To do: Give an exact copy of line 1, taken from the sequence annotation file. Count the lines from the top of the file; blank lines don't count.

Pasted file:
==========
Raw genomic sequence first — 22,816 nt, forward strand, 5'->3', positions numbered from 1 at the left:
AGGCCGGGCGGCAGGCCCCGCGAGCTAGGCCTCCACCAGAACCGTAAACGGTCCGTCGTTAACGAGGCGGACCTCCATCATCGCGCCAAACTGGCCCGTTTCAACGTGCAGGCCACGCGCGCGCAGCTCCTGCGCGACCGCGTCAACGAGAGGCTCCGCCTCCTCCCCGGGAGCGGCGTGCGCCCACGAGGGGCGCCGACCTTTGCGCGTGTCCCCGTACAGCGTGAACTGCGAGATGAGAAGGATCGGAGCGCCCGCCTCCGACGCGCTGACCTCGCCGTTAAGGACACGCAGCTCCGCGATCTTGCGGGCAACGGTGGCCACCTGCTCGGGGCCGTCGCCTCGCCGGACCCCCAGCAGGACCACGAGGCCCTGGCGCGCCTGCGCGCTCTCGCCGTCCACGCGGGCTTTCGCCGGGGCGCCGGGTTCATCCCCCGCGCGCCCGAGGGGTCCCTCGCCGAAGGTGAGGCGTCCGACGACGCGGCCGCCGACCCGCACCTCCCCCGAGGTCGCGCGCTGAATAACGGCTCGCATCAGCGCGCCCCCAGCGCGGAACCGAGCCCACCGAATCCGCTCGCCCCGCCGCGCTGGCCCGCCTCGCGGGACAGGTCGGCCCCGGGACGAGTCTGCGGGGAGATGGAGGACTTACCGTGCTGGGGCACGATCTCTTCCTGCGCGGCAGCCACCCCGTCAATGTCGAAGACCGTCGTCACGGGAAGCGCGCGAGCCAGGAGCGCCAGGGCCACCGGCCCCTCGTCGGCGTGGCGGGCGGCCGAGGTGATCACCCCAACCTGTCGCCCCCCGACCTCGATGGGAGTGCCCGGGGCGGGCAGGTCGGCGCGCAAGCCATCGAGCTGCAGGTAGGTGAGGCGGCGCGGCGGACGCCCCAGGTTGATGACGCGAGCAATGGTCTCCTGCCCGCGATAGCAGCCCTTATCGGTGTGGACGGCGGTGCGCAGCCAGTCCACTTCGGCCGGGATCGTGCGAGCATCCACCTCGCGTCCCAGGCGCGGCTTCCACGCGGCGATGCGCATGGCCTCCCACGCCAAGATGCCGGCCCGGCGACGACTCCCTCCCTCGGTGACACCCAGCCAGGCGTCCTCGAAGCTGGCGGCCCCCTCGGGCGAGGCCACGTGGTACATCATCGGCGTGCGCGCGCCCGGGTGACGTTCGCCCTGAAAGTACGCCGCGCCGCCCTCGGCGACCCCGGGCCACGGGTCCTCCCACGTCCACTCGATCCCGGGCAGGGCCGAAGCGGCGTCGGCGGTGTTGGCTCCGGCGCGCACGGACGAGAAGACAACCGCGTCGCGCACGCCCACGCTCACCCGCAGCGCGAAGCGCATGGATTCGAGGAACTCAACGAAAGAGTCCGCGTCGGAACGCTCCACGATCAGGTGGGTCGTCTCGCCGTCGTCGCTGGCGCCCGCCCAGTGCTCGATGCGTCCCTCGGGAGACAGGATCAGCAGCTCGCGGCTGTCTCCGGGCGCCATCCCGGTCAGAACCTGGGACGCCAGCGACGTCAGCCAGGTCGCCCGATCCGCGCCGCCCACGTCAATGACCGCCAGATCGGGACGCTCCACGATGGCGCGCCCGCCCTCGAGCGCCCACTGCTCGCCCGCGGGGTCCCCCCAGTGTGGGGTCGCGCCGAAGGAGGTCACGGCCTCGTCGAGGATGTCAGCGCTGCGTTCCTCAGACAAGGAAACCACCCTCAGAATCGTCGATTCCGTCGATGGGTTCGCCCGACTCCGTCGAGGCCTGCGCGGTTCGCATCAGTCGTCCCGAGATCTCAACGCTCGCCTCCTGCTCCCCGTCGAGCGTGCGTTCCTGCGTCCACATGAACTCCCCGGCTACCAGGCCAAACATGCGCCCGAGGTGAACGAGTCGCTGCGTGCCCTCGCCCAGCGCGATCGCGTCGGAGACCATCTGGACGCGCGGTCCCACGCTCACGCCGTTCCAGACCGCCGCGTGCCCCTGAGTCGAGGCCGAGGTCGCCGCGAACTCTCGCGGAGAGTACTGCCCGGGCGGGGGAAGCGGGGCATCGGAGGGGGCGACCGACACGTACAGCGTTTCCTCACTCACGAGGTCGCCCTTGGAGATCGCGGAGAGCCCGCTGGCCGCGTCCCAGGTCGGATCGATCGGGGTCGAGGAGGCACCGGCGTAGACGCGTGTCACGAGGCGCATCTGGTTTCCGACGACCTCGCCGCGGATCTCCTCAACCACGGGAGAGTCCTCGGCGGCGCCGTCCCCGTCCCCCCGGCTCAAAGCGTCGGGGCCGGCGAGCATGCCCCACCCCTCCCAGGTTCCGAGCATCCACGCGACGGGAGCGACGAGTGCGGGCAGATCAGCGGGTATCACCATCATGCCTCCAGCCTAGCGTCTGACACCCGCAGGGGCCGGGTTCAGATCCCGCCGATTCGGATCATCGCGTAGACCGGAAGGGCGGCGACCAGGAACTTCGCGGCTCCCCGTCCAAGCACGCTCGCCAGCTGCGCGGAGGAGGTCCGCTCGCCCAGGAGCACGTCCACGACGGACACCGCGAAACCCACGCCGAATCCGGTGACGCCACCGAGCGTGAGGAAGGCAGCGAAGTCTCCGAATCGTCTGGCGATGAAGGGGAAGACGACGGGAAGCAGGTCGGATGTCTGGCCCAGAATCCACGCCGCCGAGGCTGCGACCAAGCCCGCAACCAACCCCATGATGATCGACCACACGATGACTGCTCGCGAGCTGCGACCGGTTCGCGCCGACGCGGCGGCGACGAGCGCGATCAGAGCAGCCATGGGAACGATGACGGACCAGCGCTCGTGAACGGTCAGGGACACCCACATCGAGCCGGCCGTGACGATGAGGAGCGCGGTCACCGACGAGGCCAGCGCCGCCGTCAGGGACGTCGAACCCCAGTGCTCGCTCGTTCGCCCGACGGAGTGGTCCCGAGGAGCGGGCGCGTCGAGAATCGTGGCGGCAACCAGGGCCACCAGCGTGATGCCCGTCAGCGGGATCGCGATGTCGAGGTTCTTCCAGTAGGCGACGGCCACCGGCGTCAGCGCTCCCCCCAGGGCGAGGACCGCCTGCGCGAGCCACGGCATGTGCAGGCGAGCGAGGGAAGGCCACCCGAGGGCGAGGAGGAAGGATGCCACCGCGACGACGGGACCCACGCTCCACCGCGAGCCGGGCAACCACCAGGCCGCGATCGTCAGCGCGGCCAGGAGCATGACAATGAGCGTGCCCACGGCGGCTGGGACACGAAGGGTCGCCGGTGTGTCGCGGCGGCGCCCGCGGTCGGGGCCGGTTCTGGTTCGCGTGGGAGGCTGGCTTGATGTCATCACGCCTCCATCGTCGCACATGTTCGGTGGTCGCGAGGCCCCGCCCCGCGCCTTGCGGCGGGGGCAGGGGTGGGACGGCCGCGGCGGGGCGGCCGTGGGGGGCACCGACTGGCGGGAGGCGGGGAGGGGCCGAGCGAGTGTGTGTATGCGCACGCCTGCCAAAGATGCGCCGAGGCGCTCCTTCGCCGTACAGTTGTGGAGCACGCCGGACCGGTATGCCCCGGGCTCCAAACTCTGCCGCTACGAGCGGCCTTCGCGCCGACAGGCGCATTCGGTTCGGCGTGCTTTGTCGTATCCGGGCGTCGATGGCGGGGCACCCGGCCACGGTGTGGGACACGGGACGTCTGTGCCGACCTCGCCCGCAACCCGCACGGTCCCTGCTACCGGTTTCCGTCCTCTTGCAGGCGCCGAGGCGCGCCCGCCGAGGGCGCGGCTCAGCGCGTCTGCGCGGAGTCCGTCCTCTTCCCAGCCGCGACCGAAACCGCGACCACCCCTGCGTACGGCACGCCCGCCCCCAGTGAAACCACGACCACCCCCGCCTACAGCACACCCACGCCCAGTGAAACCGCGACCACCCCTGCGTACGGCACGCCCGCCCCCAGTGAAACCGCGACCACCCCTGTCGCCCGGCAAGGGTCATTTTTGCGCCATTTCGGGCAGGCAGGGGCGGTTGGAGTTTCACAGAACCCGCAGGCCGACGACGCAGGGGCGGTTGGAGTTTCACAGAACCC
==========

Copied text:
Raw genomic sequence first — 22,816 nt, forward strand, 5'->3', positions numbered from 1 at the left: